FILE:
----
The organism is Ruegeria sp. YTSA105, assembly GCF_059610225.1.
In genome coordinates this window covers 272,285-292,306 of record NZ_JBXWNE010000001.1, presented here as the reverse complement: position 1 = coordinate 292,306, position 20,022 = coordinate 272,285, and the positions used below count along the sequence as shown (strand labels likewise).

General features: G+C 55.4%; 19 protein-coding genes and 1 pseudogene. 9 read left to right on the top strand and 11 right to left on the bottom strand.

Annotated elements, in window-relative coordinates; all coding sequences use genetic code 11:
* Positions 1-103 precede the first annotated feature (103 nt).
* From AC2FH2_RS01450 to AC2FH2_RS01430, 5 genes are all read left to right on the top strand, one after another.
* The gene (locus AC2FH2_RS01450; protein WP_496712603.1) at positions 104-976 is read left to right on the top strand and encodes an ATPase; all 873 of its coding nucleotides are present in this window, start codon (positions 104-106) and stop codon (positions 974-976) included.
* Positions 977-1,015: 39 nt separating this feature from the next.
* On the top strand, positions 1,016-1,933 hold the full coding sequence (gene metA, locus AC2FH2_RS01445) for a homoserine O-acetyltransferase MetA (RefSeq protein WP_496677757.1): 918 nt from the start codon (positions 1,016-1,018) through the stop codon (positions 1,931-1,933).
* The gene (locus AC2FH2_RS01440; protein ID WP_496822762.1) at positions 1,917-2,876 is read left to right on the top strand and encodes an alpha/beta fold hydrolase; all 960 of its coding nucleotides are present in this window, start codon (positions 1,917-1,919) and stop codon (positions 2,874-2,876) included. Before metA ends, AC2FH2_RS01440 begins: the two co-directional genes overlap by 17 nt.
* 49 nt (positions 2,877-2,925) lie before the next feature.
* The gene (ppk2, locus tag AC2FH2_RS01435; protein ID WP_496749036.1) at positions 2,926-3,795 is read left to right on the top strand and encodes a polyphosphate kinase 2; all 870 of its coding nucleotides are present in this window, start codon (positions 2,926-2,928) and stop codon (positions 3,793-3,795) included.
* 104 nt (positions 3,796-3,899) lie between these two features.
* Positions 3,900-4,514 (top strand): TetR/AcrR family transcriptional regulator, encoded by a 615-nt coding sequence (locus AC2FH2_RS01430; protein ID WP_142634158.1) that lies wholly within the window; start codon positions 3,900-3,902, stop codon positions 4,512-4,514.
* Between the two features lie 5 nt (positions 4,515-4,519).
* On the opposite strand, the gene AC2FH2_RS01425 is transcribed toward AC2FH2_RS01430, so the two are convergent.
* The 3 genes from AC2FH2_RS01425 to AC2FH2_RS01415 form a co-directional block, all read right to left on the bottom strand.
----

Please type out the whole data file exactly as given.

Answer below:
The organism is Ruegeria sp. YTSA105, assembly GCF_059610225.1.
In genome coordinates this window covers 272,285-292,306 of record NZ_JBXWNE010000001.1, presented here as the reverse complement: position 1 = coordinate 292,306, position 20,022 = coordinate 272,285, and the positions used below count along the sequence as shown (strand labels likewise).

General features: G+C 55.4%; 19 protein-coding genes and 1 pseudogene. 9 read left to right on the top strand and 11 right to left on the bottom strand.

Annotated elements, in window-relative coordinates; all coding sequences use genetic code 11:
* Positions 1-103 precede the first annotated feature (103 nt).
* From AC2FH2_RS01450 to AC2FH2_RS01430, 5 genes are all read left to right on the top strand, one after another.
* The gene (locus AC2FH2_RS01450; protein WP_496712603.1) at positions 104-976 is read left to right on the top strand and encodes an ATPase; all 873 of its coding nucleotides are present in this window, start codon (positions 104-106) and stop codon (positions 974-976) included.
* Positions 977-1,015: 39 nt separating this feature from the next.
* On the top strand, positions 1,016-1,933 hold the full coding sequence (gene metA, locus AC2FH2_RS01445) for a homoserine O-acetyltransferase MetA (RefSeq protein WP_496677757.1): 918 nt from the start codon (positions 1,016-1,018) through the stop codon (positions 1,931-1,933).
* The gene (locus AC2FH2_RS01440; protein ID WP_496822762.1) at positions 1,917-2,876 is read left to right on the top strand and encodes an alpha/beta fold hydrolase; all 960 of its coding nucleotides are present in this window, start codon (positions 1,917-1,919) and stop codon (positions 2,874-2,876) included. Before metA ends, AC2FH2_RS01440 begins: the two co-directional genes overlap by 17 nt.
* 49 nt (positions 2,877-2,925) lie before the next feature.
* The gene (ppk2, locus tag AC2FH2_RS01435; protein ID WP_496749036.1) at positions 2,926-3,795 is read left to right on the top strand and encodes a polyphosphate kinase 2; all 870 of its coding nucleotides are present in this window, start codon (positions 2,926-2,928) and stop codon (positions 3,793-3,795) included.
* 104 nt (positions 3,796-3,899) lie between these two features.
* Positions 3,900-4,514 (top strand): TetR/AcrR family transcriptional regulator, encoded by a 615-nt coding sequence (locus AC2FH2_RS01430; protein ID WP_142634158.1) that lies wholly within the window; start codon positions 3,900-3,902, stop codon positions 4,512-4,514.
* Between the two features lie 5 nt (positions 4,515-4,519).
* On the opposite strand, the gene AC2FH2_RS01425 is transcribed toward AC2FH2_RS01430, so the two are convergent.
* The 3 genes from AC2FH2_RS01425 to AC2FH2_RS01415 form a co-directional block, all read right to left on the bottom strand.